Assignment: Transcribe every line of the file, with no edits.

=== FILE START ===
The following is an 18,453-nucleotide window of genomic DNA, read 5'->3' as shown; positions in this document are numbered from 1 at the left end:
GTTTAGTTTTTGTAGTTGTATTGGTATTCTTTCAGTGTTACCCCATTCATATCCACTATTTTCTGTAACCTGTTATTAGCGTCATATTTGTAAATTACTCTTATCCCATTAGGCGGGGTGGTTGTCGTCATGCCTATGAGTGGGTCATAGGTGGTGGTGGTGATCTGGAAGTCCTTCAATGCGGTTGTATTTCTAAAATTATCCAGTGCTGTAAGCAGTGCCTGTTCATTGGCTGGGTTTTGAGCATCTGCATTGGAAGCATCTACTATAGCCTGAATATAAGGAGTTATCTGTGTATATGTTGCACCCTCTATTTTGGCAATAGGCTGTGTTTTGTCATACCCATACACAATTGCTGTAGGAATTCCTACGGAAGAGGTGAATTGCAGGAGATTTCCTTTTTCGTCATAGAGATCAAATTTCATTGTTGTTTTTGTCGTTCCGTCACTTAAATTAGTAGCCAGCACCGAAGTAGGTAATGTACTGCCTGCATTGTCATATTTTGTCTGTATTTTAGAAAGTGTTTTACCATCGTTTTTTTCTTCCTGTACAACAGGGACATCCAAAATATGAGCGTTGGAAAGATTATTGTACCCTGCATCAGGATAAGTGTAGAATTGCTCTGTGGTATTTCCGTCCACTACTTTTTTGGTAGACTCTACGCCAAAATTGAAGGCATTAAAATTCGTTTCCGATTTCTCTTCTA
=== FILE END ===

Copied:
The following is an 18,453-nucleotide window of genomic DNA, read 5'->3' as shown; positions in this document are numbered from 1 at the left end:
GTTTAGTTTTTGTAGTTGTATTGGTATTCTTTCAGTGTTACCCCATTCATATCCACTATTTTCTGTAACCTGTTATTAGCGTCATATTTGTAAATTACTCTTATCCCATTAGGCGGGGTGGTTGTCGTCATGCCTATGAGTGGGTCATAGGTGGTGGTGGTGATCTGGAAGTCCTTCAATGCGGTTGTATTTCTAAAATTATCCAGTGCTGTAAGCAGTGCCTGTTCATTGGCTGGGTTTTGAGCATCTGCATTGGAAGCATCTACTATAGCCTGAATATAAGGAGTTATCTGTGTATATGTTGCACCCTCTATTTTGGCAATAGGCTGTGTTTTGTCATACCCATACACAATTGCTGTAGGAATTCCTACGGAAGAGGTGAATTGCAGGAGATTTCCTTTTTCGTCATAGAGATCAAATTTCATTGTTGTTTTTGTCGTTCCGTCACTTAAATTAGTAGCCAGCACCGAAGTAGGTAATGTACTGCCTGCATTGTCATATTTTGTCTGTATTTTAGAAAGTGTTTTACCATCGTTTTTTTCTTCCTGTACAACAGGGACATCCAAAATATGAGCGTTGGAAAGATTATTGTACCCTGCATCAGGATAAGTGTAGAATTGCTCTGTGGTATTTCCGTCCACTACTTTTTTGGTAGACTCTACGCCAAAATTGAAGGCATTAAAATTCGTTTCCGATTTCTCTTCTA